Occupied Palestine - UNESDOC

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Executive Board
201 EX/30
Two hundred and first session
PARIS, 23 March 2017
Original: English
Item 30 of the provisional agenda
OCCUPIED PALESTINE
SUMMARY
This document is submitted pursuant to 200 EX/Decision 25, by which the
Executive Board decided to include the item entitled “Occupied Palestine” in
the agenda of the 201st session. The present document provides a progress
report on developments since the 200th session of the Executive Board.
There are no financial or administrative implications.
Action expected of the Executive Board: proposed decision in paragraph 16.
201 EX/30
I.
Old City of Jerusalem and its Walls
1.
The state of conservation of the Old City of Jerusalem and its Walls (site proposed by
Jordan) is the subject of regular reporting to the Executive Board and to the World Heritage
Committee. It was examined by the World Heritage Committee at its 40th session in Paris in
October 2016. The 15th Reinforced Monitoring Report dated April 2016 on the Old City of
Jerusalem and its Walls was sent to all World Heritage Committee members.
2.
Pursuant to 176 EX/Special Plenary Meeting and to the decisions of the Executive Board and
the World Heritage Committee since 2007, the World Heritage Centre has spared no efforts to
facilitate exchanges between Israeli, Palestinian, Jordanian and Waqf experts regarding the design
of the Mughrabi Ascent in the Old City of Jerusalem, as well as to facilitate the UNESCO Reactive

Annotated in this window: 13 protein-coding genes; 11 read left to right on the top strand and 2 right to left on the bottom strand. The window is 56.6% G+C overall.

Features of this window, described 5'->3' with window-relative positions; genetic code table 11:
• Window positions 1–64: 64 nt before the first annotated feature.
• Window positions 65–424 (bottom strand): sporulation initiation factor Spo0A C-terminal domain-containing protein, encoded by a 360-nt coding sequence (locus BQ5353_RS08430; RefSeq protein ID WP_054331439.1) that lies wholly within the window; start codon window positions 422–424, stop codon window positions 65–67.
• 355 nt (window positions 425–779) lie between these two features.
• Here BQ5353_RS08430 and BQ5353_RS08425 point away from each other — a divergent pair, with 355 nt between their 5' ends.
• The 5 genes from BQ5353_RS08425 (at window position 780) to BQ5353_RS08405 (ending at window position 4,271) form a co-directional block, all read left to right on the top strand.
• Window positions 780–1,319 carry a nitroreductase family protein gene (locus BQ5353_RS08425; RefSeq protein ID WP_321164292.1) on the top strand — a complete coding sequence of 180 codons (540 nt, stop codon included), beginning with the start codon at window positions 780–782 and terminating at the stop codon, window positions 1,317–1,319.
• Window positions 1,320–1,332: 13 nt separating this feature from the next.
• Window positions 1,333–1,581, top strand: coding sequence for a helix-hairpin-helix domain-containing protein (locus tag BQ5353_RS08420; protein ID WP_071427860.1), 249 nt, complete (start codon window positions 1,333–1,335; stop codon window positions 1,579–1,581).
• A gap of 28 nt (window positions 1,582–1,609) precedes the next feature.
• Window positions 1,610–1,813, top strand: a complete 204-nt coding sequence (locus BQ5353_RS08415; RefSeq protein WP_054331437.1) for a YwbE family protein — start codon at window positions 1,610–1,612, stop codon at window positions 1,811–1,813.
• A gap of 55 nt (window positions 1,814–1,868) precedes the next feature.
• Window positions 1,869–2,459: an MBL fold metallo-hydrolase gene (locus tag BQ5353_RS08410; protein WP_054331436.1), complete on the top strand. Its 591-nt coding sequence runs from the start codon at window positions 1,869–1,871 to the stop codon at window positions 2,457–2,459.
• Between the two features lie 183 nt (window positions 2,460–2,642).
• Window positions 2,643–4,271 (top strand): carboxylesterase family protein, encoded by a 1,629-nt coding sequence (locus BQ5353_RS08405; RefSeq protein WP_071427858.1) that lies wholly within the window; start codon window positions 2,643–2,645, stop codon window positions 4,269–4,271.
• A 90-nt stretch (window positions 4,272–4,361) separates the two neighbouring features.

Monitoring Mission to the Old City of Jerusalem and its Walls and a UNESCO experts meeting on
the Mughrabi Ascent.
3.
However, at the time of the preparation of this document, the monitoring mission and experts
meeting requested by the Executive Board and by the World Heritage Committee could not be
undertaken.
4.
On 15 July 2016 and on 14 October 2016, the Director-General issued statements on the Old
City of Jerusalem and its Walls, recalling that as per its inscription on the World Heritage list, the
Old City of Jerusalem is the sacred city of the three monotheistic religions – Judaism, Christianity
and Islam, and that each of its communities has a right to the explicit recognition of their history
and relationship with the city. She referred to the Al-Aqṣà Mosque/al-Ḥaram al-Sharīf, holy site to
Muslims, also revered by Jews as the Har HaBayit or Temple Mount, a few steps away from the
Church of the Saint Sepulcher revered in Christianity, as testimony to the spiritual significance of
Jerusalem as a microcosm of humanity’s diversity and, in itself, “an appeal for dialogue, not
confrontation”.
5.
By letters dated 10 and 22 November 2016, the Permanent Delegation of Palestine, referring
to the Old City of Jerusalem and its Walls, expressed concerns regarding reported modifications of
monuments, streets and squares names as well as reported “damages to the Bab Al Rahma
cemetery, adjacent to the eastern wall of the Al-Aqṣà Mosque/al-Ḥaram al-Sharīf”. By letter dated
19 January 2017, the Secretariat has forwarded these concerns to the Permanent Delegation of
Israel to UNESCO, and asked the latter to provide more information in this regard. By letter dated